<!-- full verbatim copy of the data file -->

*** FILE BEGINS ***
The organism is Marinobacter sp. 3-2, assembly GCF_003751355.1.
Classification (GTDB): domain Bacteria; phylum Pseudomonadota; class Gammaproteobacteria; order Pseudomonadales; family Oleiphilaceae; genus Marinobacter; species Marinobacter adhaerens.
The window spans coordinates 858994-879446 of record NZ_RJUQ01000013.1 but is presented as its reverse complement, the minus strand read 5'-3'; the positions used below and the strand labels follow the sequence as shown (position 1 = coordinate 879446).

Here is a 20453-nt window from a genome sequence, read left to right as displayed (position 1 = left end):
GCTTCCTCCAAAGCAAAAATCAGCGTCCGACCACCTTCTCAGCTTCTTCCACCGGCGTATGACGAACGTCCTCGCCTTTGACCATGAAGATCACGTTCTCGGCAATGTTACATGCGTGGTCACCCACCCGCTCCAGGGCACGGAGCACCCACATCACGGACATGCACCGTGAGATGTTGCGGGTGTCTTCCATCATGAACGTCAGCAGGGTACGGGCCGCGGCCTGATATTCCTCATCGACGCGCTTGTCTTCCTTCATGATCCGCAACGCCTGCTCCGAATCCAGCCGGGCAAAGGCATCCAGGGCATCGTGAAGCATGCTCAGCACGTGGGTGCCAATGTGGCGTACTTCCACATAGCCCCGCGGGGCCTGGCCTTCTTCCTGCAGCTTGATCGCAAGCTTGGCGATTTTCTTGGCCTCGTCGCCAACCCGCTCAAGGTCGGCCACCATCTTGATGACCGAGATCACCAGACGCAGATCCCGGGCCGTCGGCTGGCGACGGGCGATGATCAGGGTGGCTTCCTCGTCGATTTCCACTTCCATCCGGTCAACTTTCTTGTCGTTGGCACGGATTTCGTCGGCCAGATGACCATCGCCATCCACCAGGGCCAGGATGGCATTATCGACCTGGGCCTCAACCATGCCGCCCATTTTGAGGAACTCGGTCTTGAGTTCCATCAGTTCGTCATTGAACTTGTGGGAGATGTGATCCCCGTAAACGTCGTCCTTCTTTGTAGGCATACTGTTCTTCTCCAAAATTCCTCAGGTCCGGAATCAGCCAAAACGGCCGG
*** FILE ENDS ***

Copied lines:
The organism is Marinobacter sp. 3-2, assembly GCF_003751355.1.
Classification (GTDB): domain Bacteria; phylum Pseudomonadota; class Gammaproteobacteria; order Pseudomonadales; family Oleiphilaceae; genus Marinobacter; species Marinobacter adhaerens.
The window spans coordinates 858994-879446 of record NZ_RJUQ01000013.1 but is presented as its reverse complement, the minus strand read 5'-3'; the positions used below and the strand labels follow the sequence as shown (position 1 = coordinate 879446).

Here is a 20453-nt window from a genome sequence, read left to right as displayed (position 1 = left end):
GCTTCCTCCAAAGCAAAAATCAGCGTCCGACCACCTTCTCAGCTTCTTCCACCGGCGTATGACGAACGTCCTCGCCTTTGACCATGAAGATCACGTTCTCGGCAATGTTACATGCGTGGTCACCCACCCGCTCCAGGGCACGGAGCACCCACATCACGGACATGCACCGTGAGATGTTGCGGGTGTCTTCCATCATGAACGTCAGCAGGGTACGGGCCGCGGCCTGATATTCCTCATCGACGCGCTTGTCTTCCTTCATGATCCGCAACGCCTGCTCCGAATCCAGCCGGGCAAAGGCATCCAGGGCATCGTGAAGCATGCTCAGCACGTGGGTGCCAATGTGGCGTACTTCCACATAGCCCCGCGGGGCCTGGCCTTCTTCCTGCAGCTTGATCGCAAGCTTGGCGATTTTCTTGGCCTCGTCGCCAACCCGCTCAAGGTCGGCCACCATCTTGATGACCGAGATCACCAGACGCAGATCCCGGGCCGTCGGCTGGCGACGGGCGATGATCAGGGTGGCTTCCTCGTCGATTTCCACTTCCATCCGGTCAACTTTCTTGTCGTTGGCACGGATTTCGTCGGCCAGATGACCATCGCCATCCACCAGGGCCAGGATGGCATTATCGACCTGGGCCTCAACCATGCCGCCCATTTTGAGGAACTCGGTCTTGAGTTCCATCAGTTCGTCATTGAACTTGTGGGAGATGTGATCCCCGTAAACGTCGTCCTTCTTTGTAGGCATACTGTTCTTCTCCAAAATTCCTCAGGTCCGGAATCAGCCAAAACGGCCGG